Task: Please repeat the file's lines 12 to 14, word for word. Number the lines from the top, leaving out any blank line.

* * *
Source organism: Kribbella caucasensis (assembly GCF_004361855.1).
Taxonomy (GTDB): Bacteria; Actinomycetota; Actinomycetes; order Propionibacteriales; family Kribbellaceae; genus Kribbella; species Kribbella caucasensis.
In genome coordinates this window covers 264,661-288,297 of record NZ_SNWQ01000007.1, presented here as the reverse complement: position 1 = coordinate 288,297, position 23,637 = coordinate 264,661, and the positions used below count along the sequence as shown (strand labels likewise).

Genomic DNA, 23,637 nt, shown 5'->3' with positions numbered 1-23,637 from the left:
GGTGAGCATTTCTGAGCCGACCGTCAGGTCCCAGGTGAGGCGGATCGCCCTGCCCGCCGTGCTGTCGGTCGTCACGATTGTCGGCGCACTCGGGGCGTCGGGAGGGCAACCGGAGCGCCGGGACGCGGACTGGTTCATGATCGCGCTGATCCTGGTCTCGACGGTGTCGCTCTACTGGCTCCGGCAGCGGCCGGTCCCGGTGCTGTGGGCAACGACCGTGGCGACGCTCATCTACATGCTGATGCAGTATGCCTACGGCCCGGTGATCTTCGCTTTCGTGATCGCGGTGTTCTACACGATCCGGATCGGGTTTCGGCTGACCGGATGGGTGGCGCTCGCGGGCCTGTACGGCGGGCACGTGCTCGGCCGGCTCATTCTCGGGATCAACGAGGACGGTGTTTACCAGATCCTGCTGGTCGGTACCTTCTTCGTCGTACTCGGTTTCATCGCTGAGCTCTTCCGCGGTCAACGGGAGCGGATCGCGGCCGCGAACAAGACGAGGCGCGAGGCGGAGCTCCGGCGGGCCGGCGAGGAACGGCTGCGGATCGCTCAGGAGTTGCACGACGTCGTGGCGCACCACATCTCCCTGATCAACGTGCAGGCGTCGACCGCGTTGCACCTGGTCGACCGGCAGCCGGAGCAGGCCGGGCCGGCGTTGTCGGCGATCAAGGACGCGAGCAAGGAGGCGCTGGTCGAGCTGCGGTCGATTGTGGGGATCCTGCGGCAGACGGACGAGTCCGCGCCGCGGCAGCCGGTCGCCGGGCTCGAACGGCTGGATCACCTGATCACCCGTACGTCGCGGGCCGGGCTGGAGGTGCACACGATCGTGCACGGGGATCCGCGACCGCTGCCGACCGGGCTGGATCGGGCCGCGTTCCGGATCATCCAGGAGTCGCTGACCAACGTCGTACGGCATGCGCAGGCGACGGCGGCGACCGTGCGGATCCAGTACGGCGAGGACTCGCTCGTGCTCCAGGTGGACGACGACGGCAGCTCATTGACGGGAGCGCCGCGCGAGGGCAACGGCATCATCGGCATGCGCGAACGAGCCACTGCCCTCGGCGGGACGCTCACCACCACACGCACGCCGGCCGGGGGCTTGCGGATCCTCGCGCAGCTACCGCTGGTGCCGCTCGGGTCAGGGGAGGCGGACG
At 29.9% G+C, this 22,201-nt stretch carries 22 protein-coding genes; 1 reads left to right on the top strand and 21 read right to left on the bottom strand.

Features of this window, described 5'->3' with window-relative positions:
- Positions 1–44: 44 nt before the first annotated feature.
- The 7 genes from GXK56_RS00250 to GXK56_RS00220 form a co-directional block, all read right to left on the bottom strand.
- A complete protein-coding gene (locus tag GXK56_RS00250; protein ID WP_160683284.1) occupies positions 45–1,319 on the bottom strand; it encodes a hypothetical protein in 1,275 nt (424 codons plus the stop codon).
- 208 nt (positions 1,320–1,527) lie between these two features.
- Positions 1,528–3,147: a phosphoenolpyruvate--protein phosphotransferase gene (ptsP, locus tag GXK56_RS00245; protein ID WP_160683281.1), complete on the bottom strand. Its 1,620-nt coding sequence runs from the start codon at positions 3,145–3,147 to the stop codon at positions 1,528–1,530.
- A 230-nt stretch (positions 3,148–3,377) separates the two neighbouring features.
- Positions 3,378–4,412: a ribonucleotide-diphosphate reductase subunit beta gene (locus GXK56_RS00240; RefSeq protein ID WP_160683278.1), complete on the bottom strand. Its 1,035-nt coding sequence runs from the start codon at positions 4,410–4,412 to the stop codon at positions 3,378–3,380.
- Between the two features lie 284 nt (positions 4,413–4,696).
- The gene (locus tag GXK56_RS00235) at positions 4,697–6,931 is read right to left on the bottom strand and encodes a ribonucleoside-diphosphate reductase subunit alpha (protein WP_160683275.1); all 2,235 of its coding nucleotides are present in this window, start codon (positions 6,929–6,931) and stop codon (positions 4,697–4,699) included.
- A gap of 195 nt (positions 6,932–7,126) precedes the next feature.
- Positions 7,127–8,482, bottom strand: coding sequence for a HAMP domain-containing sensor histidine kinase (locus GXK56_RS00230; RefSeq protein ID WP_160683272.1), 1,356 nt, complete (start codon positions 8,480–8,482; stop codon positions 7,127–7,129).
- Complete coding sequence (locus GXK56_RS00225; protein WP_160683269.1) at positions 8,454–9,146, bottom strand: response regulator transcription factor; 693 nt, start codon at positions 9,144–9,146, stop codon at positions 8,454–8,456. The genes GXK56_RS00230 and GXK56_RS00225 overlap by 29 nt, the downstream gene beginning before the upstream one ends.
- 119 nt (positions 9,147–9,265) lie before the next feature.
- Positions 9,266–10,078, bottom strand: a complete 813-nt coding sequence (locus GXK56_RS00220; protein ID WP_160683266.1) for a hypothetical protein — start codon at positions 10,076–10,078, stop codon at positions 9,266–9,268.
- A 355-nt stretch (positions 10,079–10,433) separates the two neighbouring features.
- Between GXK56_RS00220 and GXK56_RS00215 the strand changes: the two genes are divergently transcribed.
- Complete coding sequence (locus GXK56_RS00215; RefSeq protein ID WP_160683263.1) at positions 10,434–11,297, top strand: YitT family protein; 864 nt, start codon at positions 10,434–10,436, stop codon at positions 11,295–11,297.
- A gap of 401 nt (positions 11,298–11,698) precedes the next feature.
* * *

- Positions 1,528–3,147: a phosphoenolpyruvate--protein phosphotransferase gene (ptsP, locus tag GXK56_RS00245; protein ID WP_160683281.1), complete on the bottom strand. Its 1,620-nt coding sequence runs from the start codon at positions 3,145–3,147 to the stop codon at positions 1,528–1,530.
- A 230-nt stretch (positions 3,148–3,377) separates the two neighbouring features.
- Positions 3,378–4,412: a ribonucleotide-diphosphate reductase subunit beta gene (locus GXK56_RS00240; RefSeq protein ID WP_160683278.1), complete on the bottom strand. Its 1,035-nt coding sequence runs from the start codon at positions 4,410–4,412 to the stop codon at positions 3,378–3,380.